Ka māmā noa tā te iwi whai wāhi ki ngā ratonga me ngā mōhiohio e hiahiatia ana People can easily access the services and information they need

People’s ability to access services and information affects their lives and wellbeing.

We work across government to identify opportunities to make services and information more easily accessible to those who need them.

Making it easy for people to verify their identity and reducing or eliminating digital barriers enhances people’s ability to participate in society – through jobs, education, community work, and recreation.

Intermediate outcomes

  • Barriers to digital inclusion are reduced
  • People’s access to government is enhanced
  • People’s identity can be easily and securely verified
  • Taonga tuku iho rights are protected.

Ngā Tīpako - Highlights

  • Provided $10.7 million in funding to six groups to deliver Digital Skills packages to over 900 individuals, whānau and small businesses owned by Māori, Pasifika, and disabled people as part of the COVID-19 recovery.
  • New online service enables an increase to 73% of first-time passport applications being completed online this year, an increase from 50%.
  • 8,925 individual archives, over 272,000 pages, have been digitised over the past year.
  • The Office of Ethnic Communities supported the Department of the Prime Minister and Cabinet to host 33 regional community hui with Muslim and wider ethnic and faith-based communities following the release of the Ko tō tatou kāinga tēnei report, to discuss and gain feedback on the report and its recommendations.

Barriers to digital inclusion are reduced

The world is becoming more digital each day, and the move to online has been accelerated in the COVID-19 environment, meaning digital inclusion is more important than ever.

Internal Affairs plays a system leadership role in digital transformation. We provide an All of Government approach to compliance with the 2003 Cabinet-mandated Web Standards, including upskilling, guidance and assurance, and supporting agencies to improve service design for digital and non-digital channels.

Ensuring that Government agencies have the capability and expertise to deliver digital services is one part of increasing digital engagement, the other key component is reducing barriers to digital inclusion. Digital inclusion is more than being able to connect to the internet – it’s about having the access, skills, motivation and trust to interact in the digital world.

The rapid increase of digital delivery channels during the COVID-19 response highlighted the impact of digital exclusion on some New Zealanders. Internal Affairs was already working towards its services being more digitally accessible to New Zealanders, such as people outside of main centres and those unable to travel to Internal Affairs’ sites.

In 2020/21, as part of the COVID-19 recovery, Internal Affairs provided $10.7 million in funding to six groups to deliver digital skills packages to over 900 individuals, whānau and small businesses owned by Māori, Pasifika, and disabled people, enabling them to more confidently interact in the digital world.

Internal Affairs is taking an active lead and co-ordination role across government agencies to progress thinking on how to increase digital inclusion so that everyone has the confidence, resources and skills to participate in the digital world.

Supporting the delivery of Digital Skills

People who are digitally excluded are at higher risk of being negatively impacted by the COVID-19 pandemic. To help address this, in 2020/21 Internal Affairs funded a digital skills training programme for individuals and whānau, delivered by the Manaiakalani Education Trust.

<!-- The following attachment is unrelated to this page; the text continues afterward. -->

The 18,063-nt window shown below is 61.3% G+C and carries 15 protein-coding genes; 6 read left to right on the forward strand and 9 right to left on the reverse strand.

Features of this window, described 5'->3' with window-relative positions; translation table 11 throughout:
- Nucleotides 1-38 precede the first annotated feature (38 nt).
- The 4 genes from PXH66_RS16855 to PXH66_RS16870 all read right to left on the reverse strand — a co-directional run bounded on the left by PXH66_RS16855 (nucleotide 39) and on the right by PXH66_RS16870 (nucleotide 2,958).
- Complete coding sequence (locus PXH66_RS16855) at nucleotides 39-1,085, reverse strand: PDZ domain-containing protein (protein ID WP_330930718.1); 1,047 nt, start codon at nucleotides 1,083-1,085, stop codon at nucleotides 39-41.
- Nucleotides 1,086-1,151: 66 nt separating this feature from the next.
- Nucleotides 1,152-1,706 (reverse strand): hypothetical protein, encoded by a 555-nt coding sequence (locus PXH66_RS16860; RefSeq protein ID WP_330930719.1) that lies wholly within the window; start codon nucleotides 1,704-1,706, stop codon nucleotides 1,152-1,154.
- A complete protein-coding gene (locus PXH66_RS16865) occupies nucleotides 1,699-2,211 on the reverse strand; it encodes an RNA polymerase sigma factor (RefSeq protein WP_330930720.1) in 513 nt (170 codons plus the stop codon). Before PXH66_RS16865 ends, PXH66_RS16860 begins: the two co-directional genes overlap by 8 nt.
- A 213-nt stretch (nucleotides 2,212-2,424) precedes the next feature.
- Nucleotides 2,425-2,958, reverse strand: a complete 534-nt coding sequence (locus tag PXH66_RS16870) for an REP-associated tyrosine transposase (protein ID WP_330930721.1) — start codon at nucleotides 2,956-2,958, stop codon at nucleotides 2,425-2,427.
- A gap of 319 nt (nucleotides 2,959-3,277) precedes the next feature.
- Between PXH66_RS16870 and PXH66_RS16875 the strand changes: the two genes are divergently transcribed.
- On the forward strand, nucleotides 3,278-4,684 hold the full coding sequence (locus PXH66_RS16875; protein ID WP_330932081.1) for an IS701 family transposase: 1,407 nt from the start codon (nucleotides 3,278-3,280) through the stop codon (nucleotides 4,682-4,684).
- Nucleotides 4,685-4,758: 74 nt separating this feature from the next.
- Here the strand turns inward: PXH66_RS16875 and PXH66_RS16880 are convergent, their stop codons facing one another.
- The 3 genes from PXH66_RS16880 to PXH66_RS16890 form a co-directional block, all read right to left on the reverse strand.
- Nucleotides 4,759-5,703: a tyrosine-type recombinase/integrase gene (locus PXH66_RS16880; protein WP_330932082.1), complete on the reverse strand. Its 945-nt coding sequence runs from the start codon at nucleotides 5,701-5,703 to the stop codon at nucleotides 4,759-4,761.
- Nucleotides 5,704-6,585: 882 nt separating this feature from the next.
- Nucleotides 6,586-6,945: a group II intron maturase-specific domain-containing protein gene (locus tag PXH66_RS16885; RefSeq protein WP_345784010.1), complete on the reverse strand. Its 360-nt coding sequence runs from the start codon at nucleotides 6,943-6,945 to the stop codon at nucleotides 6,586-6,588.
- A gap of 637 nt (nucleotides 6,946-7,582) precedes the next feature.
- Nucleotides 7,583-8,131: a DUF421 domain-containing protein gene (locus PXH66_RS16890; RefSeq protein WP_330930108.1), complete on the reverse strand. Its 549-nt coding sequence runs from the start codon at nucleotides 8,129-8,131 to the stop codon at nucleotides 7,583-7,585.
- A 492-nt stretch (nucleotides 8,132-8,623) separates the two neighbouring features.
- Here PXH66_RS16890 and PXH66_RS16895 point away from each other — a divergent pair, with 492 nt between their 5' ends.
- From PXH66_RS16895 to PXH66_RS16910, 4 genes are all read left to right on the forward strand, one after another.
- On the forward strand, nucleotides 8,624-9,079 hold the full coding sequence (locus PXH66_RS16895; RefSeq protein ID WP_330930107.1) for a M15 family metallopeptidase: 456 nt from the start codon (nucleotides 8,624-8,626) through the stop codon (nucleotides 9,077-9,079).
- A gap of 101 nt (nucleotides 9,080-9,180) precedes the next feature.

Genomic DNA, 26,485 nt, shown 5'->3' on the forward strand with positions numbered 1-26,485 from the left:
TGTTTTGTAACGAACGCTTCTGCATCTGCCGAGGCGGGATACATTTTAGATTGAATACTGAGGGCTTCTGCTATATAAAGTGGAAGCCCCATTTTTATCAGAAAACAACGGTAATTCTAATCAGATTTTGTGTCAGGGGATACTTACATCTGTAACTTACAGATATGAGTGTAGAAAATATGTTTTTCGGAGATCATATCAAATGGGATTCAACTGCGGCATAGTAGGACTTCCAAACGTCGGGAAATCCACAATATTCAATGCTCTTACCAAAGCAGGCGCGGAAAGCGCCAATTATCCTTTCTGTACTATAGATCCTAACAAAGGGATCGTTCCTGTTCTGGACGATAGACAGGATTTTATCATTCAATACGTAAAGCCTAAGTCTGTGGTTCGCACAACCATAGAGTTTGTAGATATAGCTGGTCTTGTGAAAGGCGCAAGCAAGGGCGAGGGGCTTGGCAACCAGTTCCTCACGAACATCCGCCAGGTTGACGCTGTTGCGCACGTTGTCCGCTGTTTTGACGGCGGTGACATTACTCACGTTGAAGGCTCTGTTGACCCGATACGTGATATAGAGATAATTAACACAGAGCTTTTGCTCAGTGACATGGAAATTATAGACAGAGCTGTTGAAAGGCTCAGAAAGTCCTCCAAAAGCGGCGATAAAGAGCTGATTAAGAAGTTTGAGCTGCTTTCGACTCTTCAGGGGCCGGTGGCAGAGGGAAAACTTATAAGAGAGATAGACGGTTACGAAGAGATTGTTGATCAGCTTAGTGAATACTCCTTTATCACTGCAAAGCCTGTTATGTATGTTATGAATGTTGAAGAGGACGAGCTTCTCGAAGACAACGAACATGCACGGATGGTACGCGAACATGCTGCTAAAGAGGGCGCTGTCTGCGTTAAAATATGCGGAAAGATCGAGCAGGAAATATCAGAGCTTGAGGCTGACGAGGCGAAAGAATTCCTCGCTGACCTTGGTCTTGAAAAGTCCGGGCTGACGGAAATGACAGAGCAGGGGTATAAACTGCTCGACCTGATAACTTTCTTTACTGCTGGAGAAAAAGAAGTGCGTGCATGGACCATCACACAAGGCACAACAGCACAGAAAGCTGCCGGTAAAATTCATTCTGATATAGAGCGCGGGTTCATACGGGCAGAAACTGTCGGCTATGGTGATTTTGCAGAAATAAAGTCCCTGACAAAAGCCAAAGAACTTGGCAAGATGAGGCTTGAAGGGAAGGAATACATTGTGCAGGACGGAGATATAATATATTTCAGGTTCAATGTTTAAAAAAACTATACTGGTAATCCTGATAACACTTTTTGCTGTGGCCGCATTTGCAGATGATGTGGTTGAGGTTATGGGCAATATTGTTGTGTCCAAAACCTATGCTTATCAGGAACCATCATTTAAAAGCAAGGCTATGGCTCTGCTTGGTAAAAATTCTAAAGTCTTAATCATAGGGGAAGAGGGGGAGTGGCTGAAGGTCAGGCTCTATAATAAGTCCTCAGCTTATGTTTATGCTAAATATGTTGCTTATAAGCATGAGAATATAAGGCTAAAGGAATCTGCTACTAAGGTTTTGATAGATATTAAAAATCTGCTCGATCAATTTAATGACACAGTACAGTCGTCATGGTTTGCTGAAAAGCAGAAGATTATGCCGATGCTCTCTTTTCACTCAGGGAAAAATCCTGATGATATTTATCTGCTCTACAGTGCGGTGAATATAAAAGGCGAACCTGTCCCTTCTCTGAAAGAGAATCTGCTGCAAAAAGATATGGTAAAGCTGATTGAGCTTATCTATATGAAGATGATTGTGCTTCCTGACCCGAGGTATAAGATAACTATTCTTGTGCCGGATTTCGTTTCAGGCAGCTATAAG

3,068 people benefited from this training during 2020/21. This programme continues until December 2021 and will stand participants in good stead if we see further COVID-19 lockdowns.

While the programme evaluation will not be completed until after the end of December 2021, feedback from participants has been positive about the impact that training has had on their ability and confidence to access services and communicate online.

Improving digital inclusion in ethnic communities

In May 2020, the Government agreed to fund the Ethnic Communities Multilingual Information Network as part of the COVID-19 Response and Recovery Fund. This included $200,000 non-departmental funding in each of the 2020/21 and 2021/22 financial years to improve digital inclusion for ethnic communities in Aotearoa, which became the Ethnic Communities Digital Inclusion Fund (ECDIF).

The ECDIF is a contestable fund that aims to increase capability and confidence of ethnic communities to use digital technologies to more fully participate in New Zealand society.

The priorities of the ECDIF are to ensure communities have the skills to use digital technology, understand how the digital world can help them connect and access opportunities, and foster trust, confidence and digital literacy in managing personal information online.

Requests to the fund were open from 24 February to 28 April 2021. 41 requests were received, and the full funding available was distributed by 30 June 2021.

Multi-lingual Information Network enables access to services and information

The Multilingual Information Network (the Network) shares information with ethnic community members in ways they have told us they need, succinctly and in their primary languages.

Information Facilitators are well connected in their communities, understand their communities’ needs, and have expressed an interest in partnering to improve community outcomes.

The Network has shared information related to COVID-19, the General Election 2020 and referendums, the emergency benefit for temporary visa holders and the Ethnic Communities Digital Inclusion Fund.

The Network complements existing professional services by utilising the language proficiency and connections of its Information Facilitators, to ensure that professionally translated government information reaches ethnic communities. Information Facilitators complete feedback surveys after each message, and their feedback helps inform and improve future messages.

People’s access to government is enhanced

Te Ara Manaaki – supporting online uptake of services

The Te Ara Manaaki programme continues to reimagine the way we deliver life event and identity services around the needs of our customers.